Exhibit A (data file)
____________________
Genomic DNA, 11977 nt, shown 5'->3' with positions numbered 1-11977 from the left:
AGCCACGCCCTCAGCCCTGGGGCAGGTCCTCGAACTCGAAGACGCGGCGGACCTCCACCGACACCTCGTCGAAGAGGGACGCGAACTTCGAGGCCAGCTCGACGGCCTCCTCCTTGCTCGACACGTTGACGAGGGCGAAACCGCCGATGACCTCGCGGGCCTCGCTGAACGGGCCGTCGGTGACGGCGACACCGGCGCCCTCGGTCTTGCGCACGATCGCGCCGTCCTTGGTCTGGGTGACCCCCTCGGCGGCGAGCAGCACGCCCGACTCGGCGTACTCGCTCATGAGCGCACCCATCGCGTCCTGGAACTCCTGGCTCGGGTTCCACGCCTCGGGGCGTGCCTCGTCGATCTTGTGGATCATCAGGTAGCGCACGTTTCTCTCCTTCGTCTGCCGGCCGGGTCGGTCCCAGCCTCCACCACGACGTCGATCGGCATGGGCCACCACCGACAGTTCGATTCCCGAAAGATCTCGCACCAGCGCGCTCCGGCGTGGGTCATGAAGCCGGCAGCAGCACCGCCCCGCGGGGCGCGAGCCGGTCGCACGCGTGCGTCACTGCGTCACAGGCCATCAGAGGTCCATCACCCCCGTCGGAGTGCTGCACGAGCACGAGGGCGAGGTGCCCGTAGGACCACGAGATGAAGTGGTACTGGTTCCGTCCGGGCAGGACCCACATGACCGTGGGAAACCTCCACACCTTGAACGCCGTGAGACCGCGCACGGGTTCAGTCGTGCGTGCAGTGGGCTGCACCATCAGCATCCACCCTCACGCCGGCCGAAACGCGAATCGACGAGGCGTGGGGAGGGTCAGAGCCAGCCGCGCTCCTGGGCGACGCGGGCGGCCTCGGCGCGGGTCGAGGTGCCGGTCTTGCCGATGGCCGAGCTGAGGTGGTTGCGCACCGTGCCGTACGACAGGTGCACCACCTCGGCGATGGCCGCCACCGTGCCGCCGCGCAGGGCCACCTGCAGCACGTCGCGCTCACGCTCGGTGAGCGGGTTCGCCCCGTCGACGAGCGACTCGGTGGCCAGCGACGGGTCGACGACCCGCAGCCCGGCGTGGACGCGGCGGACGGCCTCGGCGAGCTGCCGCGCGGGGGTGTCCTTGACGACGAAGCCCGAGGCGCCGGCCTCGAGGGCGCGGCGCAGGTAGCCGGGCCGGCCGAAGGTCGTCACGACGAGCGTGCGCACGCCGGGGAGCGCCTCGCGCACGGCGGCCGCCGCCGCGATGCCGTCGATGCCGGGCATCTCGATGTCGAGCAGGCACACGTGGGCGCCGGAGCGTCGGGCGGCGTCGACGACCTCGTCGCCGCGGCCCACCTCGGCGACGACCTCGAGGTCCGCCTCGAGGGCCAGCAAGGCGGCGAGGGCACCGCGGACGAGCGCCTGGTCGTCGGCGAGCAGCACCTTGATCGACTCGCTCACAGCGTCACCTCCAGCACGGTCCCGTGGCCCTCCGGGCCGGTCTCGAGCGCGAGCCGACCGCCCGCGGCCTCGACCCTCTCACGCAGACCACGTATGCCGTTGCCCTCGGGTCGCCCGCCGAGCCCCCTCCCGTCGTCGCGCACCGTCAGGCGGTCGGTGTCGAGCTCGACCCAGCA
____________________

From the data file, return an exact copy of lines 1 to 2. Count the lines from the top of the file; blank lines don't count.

Genomic DNA, 11977 nt, shown 5'->3' with positions numbered 1-11977 from the left:
AGCCACGCCCTCAGCCCTGGGGCAGGTCCTCGAACTCGAAGACGCGGCGGACCTCCACCGACACCTCGTCGAAGAGGGACGCGAACTTCGAGGCCAGCTCGACGGCCTCCTCCTTGCTCGACACGTTGACGAGGGCGAAACCGCCGATGACCTCGCGGGCCTCGCTGAACGGGCCGTCGGTGACGGCGACACCGGCGCCCTCGGTCTTGCGCACGATCGCGCCGTCCTTGGTCTGGGTGACCCCCTCGGCGGCGAGCAGCACGCCCGACTCGGCGTACTCGCTCATGAGCGCACCCATCGCGTCCTGGAACTCCTGGCTCGGGTTCCACGCCTCGGGGCGTGCCTCGTCGATCTTGTGGATCATCAGGTAGCGCACGTTTCTCTCCTTCGTCTGCCGGCCGGGTCGGTCCCAGCCTCCACCACGACGTCGATCGGCATGGGCCACCACCGACAGTTCGATTCCCGAAAGATCTCGCACCAGCGCGCTCCGGCGTGGGTCATGAAGCCGGCAGCAGCACCGCCCCGCGGGGCGCGAGCCGGTCGCACGCGTGCGTCACTGCGTCACAGGCCATCAGAGGTCCATCACCCCCGTCGGAGTGCTGCACGAGCACGAGGGCGAGGTGCCCGTAGGACCACGAGATGAAGTGGTACTGGTTCCGTCCGGGCAGGACCCACATGACCGTGGGAAACCTCCACACCTTGAACGCCGTGAGACCGCGCACGGGTTCAGTCGTGCGTGCAGTGGGCTGCACCATCAGCATCCACCCTCACGCCGGCCGAAACGCGAATCGACGAGGCGTGGGGAGGGTCAGAGCCAGCCGCGCTCCTGGGCGACGCGGGCGGCCTCGGCGCGGGTCGAGGTGCCGGTCTTGCCGATGGCCGAGCTGAGGTGGTTGCGCACCGTGCCGTACGACAGGTGCACCACCTCGGCGATGGCCGCCACCGTGCCGCCGCGCAGGGCCACCTGCAGCACGTCGCGCTCACGCTCGGTGAGCGGGTTCGCCCCGTCGACGAGCGACTCGGTGGCCAGCGACGGGTCGACGACCCGCAGCCCGGCGTGGACGCGGCGGACGGCCTCGGCGAGCTGCCGCGCGGGGGTGTCCTTGACGACGAAGCCCGAGGCGCCGGCCTCGAGGGCGCGGCGCAGGTAGCCGGGCCGGCCGAAGGTCGTCACGACGAGCGTGCGCACGCCGGGGAGCGCCTCGCGCACGGCGGCCGCCGCCGCGATGCCGTCGATGCCGGGCATCTCGATGTCGAGCAGGCACACGTGGGCGCCGGAGCGTCGGGCGGCGTCGACGACCTCGTCGCCGCGGCCCACCTCGGCGACGACCTCGAGGTCCGCCTCGAGGGCCAGCAAGGCGGCGAGGGCACCGCGGACGAGCGCCTGGTCGTCGGCGAGCAGCACCTTGATCGACTCGCTCACAGCGTCACCTCCAGCACGGTCCCGTGGCCCTCCGGGCCGGTCTCGAGCGCGAGCCGACCGCCCGCGGCCTCGACCCTCTCACGCAGACCACGTATGCCGTTGCCCTCGGGTCGCCCGCCGAGCCCCCTCCCGTCGTCGCGCACCGTCAGGCGGTCGGTGTCGAGCTCGACCCAGCA